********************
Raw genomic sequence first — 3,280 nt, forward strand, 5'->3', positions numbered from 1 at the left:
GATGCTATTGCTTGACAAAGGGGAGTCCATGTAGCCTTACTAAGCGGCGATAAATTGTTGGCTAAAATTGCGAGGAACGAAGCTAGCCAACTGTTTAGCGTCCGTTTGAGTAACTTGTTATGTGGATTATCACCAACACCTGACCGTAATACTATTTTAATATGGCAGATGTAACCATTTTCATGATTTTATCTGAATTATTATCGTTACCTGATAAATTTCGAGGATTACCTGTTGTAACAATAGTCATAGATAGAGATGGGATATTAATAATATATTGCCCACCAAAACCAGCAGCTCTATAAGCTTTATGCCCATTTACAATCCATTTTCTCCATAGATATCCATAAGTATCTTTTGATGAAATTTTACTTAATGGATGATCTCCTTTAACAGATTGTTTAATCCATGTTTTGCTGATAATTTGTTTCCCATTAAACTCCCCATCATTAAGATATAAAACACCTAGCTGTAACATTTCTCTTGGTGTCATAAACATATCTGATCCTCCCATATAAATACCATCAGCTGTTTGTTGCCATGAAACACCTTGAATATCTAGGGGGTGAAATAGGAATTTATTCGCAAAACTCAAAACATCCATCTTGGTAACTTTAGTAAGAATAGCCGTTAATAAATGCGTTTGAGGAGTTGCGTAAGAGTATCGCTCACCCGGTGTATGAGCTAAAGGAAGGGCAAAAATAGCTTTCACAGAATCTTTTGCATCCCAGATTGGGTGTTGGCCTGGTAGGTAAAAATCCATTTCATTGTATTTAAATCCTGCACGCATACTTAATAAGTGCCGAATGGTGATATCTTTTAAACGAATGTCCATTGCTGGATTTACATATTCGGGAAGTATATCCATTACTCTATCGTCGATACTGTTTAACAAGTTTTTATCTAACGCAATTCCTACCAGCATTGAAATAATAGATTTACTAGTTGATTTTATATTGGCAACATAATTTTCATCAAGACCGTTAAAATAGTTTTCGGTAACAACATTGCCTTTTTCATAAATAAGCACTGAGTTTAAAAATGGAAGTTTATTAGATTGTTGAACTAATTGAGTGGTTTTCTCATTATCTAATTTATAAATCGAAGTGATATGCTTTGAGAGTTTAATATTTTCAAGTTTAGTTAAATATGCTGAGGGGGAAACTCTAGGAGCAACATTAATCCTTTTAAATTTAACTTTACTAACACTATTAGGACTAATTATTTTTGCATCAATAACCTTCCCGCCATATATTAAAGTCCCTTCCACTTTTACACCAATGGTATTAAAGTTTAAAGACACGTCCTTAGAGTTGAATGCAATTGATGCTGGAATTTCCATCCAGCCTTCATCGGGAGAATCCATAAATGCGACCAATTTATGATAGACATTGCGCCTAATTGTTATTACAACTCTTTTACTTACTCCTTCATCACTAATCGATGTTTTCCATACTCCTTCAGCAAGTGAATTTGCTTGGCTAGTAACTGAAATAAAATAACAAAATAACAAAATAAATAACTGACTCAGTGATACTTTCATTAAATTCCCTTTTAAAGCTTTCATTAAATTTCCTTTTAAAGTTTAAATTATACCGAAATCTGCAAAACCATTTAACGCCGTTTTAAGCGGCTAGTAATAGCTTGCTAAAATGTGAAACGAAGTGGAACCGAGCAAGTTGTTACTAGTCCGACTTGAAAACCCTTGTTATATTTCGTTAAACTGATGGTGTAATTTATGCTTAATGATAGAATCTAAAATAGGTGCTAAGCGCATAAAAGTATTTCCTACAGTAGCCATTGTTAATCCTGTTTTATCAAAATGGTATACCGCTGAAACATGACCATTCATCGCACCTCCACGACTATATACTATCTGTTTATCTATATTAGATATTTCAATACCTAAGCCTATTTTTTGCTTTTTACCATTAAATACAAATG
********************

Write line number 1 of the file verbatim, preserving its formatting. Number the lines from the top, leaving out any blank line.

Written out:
Raw genomic sequence first — 3,280 nt, forward strand, 5'->3', positions numbered from 1 at the left: